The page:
|Publication number||US4008772 A|
|Application number||US 05/579,108|
|Publication date||Feb 22, 1977|
|Filing date||May 19, 1975|
|Priority date||May 19, 1975|
|Also published as||DE2622092A1|
|Publication number||05579108, 579108, US 4008772 A, US 4008772A, US-A-4008772, US4008772 A, US4008772A|
|Inventors||John T. Boys|
|Original Assignee||Standard Pressed Steel Co.|
|Export Citation||BiBTeX, EndNote, RefMan|
|Patent Citations (4), Referenced by (23), Classifications (14)|
|External Links: USPTO, USPTO Assignment, Espacenet|
This invention relates generally to apparatus for tightening fasteners and, more particularly, to apparatus for tightening fasteners to the yield point of the fastener material or some other predetermined axial load on the fastener characterized by a flattening of the torque-rotation curve plotted for the particular fastener being tightened.
In the design of structural joints secured by mechanical fastener systems it is usual to provide for the fasteners to exert a predetermined clamping force or load on the structural members to insure the integrity of the joint. When the joints are assembled, therefore, it is necessary that the fasteners be tightened to exert a predetermined axial load on the structural members. However, prior art techniques for tightening threaded fasteners such as nuts and bolts to exert a predetermined load are not entirely satisfactory. The most accurate technique involves a measurement of the axial strain or stretch of the bolt while it is being tightened which can be related to the stress or load acting on the bolt through the previously calculated stress-strain relationship for the bolt. While most accurate, practical applications of the fastener do not usually permit measurement of the stretch in the bolt and, in those instances where the stretch can be measured, it is a time consuming and relatively expensive technique. Accordingly, this technique is used in relatively few applications outside of laboratory testing.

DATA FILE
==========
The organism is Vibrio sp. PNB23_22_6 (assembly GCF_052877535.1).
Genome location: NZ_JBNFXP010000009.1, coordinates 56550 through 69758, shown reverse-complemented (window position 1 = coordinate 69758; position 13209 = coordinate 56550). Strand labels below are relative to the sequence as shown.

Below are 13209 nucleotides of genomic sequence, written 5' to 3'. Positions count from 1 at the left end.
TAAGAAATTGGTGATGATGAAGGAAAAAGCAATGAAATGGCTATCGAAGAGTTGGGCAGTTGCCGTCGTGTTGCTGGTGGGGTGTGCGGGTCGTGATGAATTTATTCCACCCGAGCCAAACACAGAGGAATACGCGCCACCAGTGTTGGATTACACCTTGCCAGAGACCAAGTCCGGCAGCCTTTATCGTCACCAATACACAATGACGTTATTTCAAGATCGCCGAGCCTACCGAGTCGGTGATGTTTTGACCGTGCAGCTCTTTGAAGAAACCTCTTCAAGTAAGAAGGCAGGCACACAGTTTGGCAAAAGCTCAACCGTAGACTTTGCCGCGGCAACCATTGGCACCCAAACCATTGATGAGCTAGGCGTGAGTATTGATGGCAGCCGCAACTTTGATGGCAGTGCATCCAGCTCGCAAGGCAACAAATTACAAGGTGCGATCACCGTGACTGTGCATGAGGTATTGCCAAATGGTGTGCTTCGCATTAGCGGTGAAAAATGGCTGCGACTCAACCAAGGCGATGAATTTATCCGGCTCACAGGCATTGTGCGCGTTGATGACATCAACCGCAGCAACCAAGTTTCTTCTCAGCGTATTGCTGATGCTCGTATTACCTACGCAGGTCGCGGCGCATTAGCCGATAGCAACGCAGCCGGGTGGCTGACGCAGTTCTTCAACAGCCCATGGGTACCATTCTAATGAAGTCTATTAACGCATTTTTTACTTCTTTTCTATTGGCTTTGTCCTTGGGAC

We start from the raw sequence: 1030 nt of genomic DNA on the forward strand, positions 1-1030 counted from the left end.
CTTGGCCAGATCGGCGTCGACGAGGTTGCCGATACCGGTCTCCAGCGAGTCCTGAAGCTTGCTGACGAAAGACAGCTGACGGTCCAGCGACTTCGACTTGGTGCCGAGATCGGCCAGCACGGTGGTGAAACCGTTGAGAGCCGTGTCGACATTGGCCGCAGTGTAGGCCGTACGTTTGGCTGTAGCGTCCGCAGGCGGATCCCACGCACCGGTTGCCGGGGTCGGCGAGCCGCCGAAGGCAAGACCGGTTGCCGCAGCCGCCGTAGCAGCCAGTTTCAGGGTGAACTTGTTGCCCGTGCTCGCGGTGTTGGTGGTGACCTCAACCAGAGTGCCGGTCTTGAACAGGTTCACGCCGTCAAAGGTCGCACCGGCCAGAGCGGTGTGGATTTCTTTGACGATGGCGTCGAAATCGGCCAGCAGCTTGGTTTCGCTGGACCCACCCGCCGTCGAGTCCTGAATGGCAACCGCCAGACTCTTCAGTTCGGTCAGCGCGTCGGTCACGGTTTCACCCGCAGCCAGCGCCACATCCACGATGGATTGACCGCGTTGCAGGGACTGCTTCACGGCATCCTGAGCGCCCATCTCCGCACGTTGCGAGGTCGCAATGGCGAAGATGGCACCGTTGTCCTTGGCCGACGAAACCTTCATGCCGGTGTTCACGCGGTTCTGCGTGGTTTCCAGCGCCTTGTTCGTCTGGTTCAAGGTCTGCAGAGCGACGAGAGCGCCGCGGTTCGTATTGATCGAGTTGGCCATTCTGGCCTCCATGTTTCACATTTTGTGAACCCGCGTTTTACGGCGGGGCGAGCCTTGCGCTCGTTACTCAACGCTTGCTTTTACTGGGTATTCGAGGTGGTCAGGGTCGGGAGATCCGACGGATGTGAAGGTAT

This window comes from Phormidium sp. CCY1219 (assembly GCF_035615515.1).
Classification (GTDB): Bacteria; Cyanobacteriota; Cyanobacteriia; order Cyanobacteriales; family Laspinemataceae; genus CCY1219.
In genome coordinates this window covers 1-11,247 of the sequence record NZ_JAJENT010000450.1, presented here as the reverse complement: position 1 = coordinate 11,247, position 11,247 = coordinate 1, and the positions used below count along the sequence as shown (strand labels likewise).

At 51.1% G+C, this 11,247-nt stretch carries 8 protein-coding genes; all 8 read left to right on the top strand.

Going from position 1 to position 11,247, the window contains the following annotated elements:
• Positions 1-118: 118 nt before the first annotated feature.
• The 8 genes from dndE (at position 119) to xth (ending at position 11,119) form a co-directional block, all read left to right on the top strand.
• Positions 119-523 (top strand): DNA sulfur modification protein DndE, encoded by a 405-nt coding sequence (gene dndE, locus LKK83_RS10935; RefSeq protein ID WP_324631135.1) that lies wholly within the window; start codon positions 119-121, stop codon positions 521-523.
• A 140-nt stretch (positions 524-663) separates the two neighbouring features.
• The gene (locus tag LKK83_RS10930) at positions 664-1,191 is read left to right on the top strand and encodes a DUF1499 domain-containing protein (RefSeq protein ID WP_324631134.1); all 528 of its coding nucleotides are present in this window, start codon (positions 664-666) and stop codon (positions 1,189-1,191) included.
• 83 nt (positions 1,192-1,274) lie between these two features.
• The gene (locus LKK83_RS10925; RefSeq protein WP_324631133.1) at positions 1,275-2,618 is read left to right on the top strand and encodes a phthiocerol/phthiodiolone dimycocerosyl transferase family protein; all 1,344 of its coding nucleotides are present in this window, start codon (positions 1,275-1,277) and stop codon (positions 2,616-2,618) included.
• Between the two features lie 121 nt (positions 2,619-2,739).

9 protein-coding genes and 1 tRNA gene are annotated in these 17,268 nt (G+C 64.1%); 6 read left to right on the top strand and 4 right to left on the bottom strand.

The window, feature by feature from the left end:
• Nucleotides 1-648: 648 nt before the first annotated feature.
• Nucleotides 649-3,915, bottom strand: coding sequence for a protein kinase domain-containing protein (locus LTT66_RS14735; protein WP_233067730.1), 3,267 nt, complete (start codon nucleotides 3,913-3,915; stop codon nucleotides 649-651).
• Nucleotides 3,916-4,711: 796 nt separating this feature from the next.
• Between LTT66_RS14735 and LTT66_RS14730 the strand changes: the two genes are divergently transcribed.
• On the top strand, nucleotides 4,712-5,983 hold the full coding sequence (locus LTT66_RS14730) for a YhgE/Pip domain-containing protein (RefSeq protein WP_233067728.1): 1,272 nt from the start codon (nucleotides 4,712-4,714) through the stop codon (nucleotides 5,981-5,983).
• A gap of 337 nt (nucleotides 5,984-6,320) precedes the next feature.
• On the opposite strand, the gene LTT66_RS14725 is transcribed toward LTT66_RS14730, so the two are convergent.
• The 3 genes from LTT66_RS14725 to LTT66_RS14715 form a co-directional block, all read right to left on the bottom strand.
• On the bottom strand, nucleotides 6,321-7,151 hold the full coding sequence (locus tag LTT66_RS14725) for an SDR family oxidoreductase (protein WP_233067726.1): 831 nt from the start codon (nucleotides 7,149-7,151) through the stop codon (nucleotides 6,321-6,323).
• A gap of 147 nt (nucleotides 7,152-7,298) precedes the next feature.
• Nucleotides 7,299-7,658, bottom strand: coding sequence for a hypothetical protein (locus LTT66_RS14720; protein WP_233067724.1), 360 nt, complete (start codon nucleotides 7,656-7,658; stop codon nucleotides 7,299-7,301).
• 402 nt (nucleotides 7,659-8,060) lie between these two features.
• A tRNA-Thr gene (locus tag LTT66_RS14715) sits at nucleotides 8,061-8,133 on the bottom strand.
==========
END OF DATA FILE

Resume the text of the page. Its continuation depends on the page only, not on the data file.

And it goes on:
Another known technique and that most commonly used in most joint assembly operations involves the use of torque controlled tools, that is, tools that determine when the torque applied to the fastener equals or slightly exceeds a predetermined value and act to interrupt the flow of power to the tool. Torque measurement is relatively easy and since torque is related to the tensile stress or axial force experienced by the fastener, and exerted on the structural members, a predetermined torque theoretically corresponds to the predetermined clamp load specified for the joint. However, when tightening threaded fasteners in assembly line operations, wide variations in the actual torquetension relationships are experienced. These variations are caused by a variety of factors including allowable tolerance variations in the dimensions and strength of the fasteners and structural members and lubrication or absence thereof on the mating surfaces of the fasteners and/or the structural members, all of which, in turn, cause large variations in the coefficient of friction between the mating surfaces. In actual practice, variations of up to ± 30% in the axial load on the bolts used for a particular application can be experienced at the same torque level. Accordingly, the torque control technique is not very accurate.